A recent AAA survey investigating enrollments, faculty structure, and curriculum in anthropology departments in the US found that women are well represented as faculty in all ranks and levels of employment. Women comprised the majority of degree recipients at the baccalaureate and master’s levels, and received half of the doctorate degrees awarded. Among other findings, doctoral programs reported an overall 23% acceptance rate for the 2012–13 academic year and a median value of five doctoral degrees granted in the preceding year. The median length of time spent in a PhD program was five years, with seven years as the most frequently reported maximum time-to-degree. In the report that follows, we share some survey highlights that will be of interest to researchers, students and department chairs.

At the Department Chairs and Representatives Breakfast in 2012, department chairs told AAA they needed a central location for data used to prepare program reviews. To address this need, AAA embarked on a multi-stage research process to collect vital program data and make such data available to department chairs. In this way, department chairs and other interested parties could compare their own program features with peer institutions, demonstrate the strengths of their program, and lobby for the resources essential to program growth.

Department chairs were not only interested in gathering the numbers frequently requested by university administrators, but the broader discussion of program review centered on the need to communicate in new ways the value of a degree in anthropology. We began the Comparative Data Project in December 2012 by determining the types of information typically included in program review, such as enrollments, faculty structure, acceptance rates, and time-to-completion data. In addition, we asked department chairs what supplementary information they would like to provide to convey the accomplishments and strengths of their program, such as student publications and presentations, faculty research funding, and curriculum offerings.

The resulting survey was a lengthy but comprehensive instrument collecting information in the following categories: program description; degrees offered; enrollments; degrees granted; faculty structure; student achievements; funding and support; training opportunities; alumni contacts; career counseling.

Once the first draft of the survey was complete in February 2013, we recruited department chairs to pilot the instrument. We then adjusted unanswerable questions, clarify ambiguities, and otherwise fine-tuned the instrument. This allowed us to standardize terms and units of measurement so that the results would be comparable across institutions. Additionally, we identified the types of information that would be useful, easily obtained from departmental annual reviews, or impossible to provide.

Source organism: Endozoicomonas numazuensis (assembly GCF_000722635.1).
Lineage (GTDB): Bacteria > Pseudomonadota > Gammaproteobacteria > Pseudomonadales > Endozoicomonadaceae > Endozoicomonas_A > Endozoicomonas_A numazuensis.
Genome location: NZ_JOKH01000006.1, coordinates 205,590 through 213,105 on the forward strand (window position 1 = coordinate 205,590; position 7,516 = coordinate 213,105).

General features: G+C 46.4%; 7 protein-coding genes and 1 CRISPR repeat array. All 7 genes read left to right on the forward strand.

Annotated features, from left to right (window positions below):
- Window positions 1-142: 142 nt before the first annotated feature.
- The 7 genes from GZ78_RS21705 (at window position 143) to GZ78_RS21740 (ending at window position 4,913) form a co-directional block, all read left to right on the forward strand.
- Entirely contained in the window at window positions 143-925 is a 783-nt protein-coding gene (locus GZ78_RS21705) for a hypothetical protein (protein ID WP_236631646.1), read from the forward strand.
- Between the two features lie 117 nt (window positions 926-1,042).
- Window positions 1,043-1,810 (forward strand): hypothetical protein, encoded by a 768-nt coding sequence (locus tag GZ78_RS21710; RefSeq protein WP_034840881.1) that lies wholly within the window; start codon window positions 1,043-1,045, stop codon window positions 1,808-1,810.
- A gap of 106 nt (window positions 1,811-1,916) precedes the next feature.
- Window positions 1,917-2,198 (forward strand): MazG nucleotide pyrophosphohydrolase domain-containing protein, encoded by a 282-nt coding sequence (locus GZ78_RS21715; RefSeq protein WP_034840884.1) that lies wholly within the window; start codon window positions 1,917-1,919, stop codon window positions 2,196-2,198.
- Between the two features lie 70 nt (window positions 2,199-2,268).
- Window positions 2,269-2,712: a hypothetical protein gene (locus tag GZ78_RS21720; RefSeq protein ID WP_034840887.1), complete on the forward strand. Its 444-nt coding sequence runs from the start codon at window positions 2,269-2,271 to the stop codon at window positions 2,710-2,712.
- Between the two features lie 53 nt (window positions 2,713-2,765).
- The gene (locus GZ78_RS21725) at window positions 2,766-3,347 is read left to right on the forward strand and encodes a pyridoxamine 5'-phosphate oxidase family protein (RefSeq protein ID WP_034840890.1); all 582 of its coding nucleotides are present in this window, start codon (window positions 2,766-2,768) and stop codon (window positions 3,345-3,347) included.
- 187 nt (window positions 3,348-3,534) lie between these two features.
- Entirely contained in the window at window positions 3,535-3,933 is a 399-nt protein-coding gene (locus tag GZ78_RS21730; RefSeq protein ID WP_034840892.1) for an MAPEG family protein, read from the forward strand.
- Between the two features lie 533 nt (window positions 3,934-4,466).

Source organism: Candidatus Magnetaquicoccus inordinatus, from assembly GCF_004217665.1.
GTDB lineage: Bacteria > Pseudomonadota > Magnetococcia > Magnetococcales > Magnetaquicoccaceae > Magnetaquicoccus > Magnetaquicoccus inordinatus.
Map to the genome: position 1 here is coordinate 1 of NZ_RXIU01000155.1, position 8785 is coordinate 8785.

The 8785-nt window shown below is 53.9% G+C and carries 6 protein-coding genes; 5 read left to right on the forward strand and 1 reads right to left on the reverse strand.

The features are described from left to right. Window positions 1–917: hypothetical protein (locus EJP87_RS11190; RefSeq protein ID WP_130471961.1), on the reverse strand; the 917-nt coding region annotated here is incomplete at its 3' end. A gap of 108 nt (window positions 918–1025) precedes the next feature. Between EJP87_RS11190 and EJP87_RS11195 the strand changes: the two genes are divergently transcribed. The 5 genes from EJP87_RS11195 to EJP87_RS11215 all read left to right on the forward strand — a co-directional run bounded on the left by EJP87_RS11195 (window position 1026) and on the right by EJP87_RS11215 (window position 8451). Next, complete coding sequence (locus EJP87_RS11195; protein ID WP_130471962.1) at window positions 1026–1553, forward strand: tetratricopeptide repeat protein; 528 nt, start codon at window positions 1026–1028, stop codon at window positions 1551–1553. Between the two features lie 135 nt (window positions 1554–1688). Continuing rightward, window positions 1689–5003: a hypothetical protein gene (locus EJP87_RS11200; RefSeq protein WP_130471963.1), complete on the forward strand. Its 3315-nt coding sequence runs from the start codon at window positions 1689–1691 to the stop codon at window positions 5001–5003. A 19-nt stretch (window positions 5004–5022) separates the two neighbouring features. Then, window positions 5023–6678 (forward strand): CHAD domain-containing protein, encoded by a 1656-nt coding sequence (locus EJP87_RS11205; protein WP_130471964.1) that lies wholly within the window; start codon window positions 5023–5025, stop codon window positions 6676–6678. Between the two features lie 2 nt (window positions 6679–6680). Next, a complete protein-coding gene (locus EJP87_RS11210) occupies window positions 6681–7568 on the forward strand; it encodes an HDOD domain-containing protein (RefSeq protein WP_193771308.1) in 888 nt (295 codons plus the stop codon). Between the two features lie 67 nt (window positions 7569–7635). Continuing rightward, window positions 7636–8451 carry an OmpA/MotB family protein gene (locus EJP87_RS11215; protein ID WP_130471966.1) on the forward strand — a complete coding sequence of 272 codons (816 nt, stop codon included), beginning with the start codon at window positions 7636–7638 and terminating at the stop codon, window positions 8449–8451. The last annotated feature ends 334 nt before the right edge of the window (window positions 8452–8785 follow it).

So that department chairs would feel comfortable reporting on such sensitive information as acceptance rates, salaries, and gender and minority status of students and faculty, the survey did not request any identifying information. Department chairs were, however, asked to indicate their Carnegie classification so that peer institutions could be identified. Though free access to the full dataset is considered a benefit of completing the survey, the data are also available to non-members and those who opted not to complete the survey, albeit for a symbolic fee, intended to encourage greater participation in subsequent Comparative Data Project surveys.

The survey was first distributed in April 2013 to a list of 477 unique institutions culled from the AAA database. These institutions, primarily located in North America, offered a program in anthropology or a program with an anthropological component. In the case of hybrid anthropology programs, respondents were directed to report on either the entire department or the anthropology component as appropriate. A total of 117 institutions (4 outside North America) completed the survey, resulting in a 24.5% response rate. Below, we provide a summary of the survey results that will be of interest to AN readers. Please note that where influence of outliers is minimal, the mean value is used; where the responses are marked by high variability, we have reported the median value.

For more information, please contact Courtney Dowdall at cdowdall@aaanet.org or visit <insert web address here once the page is constructed>

Program Description

Responding institutions fell into the following categories of Carnegie classification:

6% Associate’s College

23% Baccalaureate College

17% Master’s College or University

52% Doctorate-granting University

2% Other